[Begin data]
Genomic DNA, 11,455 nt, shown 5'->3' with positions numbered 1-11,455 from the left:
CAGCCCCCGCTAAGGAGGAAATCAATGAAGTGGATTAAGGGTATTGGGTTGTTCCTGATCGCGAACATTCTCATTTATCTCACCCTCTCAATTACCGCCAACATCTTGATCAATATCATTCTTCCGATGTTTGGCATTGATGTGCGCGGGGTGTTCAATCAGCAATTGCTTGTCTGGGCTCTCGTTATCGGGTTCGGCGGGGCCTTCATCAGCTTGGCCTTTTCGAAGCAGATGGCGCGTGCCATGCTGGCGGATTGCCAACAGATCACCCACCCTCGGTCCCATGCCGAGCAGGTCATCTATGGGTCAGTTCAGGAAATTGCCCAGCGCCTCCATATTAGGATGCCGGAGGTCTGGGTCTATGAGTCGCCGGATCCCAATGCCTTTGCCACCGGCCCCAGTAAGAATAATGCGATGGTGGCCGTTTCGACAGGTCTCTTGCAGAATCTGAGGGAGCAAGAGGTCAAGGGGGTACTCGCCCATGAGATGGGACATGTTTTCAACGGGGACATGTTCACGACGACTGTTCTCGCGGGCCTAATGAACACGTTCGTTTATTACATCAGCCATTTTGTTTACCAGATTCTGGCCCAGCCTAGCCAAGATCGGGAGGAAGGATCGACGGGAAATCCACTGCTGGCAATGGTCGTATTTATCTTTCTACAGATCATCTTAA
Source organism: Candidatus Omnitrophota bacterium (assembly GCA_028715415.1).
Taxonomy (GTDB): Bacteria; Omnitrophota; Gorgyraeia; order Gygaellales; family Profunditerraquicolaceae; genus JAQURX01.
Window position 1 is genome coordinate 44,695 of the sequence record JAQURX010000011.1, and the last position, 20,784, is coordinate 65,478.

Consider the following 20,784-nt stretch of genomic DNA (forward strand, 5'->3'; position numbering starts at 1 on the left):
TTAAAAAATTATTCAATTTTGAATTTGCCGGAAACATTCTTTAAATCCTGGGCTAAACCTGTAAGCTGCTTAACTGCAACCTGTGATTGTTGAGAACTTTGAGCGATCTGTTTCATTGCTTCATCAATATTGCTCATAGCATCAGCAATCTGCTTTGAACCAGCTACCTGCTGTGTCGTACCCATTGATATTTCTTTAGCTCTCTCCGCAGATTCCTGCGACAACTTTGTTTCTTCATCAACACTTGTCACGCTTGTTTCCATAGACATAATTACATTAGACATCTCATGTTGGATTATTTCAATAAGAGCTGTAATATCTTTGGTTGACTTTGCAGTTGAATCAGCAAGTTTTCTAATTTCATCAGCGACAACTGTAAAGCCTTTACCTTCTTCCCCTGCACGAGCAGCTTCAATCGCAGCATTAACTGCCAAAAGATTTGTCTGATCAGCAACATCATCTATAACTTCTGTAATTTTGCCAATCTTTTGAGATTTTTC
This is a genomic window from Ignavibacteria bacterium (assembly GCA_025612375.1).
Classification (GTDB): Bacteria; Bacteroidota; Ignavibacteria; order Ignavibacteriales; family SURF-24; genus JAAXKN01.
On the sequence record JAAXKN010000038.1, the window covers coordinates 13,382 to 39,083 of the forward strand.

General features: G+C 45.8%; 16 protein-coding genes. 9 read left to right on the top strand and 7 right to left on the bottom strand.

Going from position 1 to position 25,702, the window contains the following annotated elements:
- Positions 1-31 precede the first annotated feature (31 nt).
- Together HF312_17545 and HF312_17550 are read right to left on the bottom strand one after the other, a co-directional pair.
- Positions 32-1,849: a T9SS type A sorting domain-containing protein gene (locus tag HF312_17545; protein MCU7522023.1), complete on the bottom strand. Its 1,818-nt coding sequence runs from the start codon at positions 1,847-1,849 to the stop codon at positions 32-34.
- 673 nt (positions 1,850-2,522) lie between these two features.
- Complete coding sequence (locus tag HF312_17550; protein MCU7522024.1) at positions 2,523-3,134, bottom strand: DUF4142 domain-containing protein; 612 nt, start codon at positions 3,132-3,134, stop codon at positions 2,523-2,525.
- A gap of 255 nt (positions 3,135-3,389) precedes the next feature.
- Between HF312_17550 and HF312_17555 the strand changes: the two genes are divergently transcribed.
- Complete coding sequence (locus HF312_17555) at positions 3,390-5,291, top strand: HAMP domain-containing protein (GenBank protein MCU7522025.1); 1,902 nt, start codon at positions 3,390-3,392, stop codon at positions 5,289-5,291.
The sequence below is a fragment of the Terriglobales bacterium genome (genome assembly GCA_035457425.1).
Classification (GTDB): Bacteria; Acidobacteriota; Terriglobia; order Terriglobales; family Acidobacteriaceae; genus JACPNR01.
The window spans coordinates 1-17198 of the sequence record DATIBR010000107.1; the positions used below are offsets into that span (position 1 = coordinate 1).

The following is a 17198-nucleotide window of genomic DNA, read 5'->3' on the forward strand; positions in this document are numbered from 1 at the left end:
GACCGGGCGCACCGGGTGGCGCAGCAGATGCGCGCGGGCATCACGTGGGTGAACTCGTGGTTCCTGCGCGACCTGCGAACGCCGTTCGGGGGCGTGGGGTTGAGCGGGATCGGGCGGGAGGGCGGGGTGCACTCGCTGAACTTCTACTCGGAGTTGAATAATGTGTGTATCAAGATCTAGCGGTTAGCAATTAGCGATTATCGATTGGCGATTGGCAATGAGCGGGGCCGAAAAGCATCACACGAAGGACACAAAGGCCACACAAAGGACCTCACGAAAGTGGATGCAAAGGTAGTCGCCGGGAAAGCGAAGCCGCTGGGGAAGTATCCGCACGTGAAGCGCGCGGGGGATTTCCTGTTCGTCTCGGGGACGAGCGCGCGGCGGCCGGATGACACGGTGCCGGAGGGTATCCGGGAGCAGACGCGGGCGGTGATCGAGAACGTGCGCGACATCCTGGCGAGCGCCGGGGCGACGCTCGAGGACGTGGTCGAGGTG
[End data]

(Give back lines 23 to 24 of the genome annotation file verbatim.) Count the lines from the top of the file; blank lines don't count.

The window spans coordinates 1-17198 of the sequence record DATIBR010000107.1; the positions used below are offsets into that span (position 1 = coordinate 1).

The following is a 17198-nucleotide window of genomic DNA, read 5'->3' on the forward strand; positions in this document are numbered from 1 at the left end: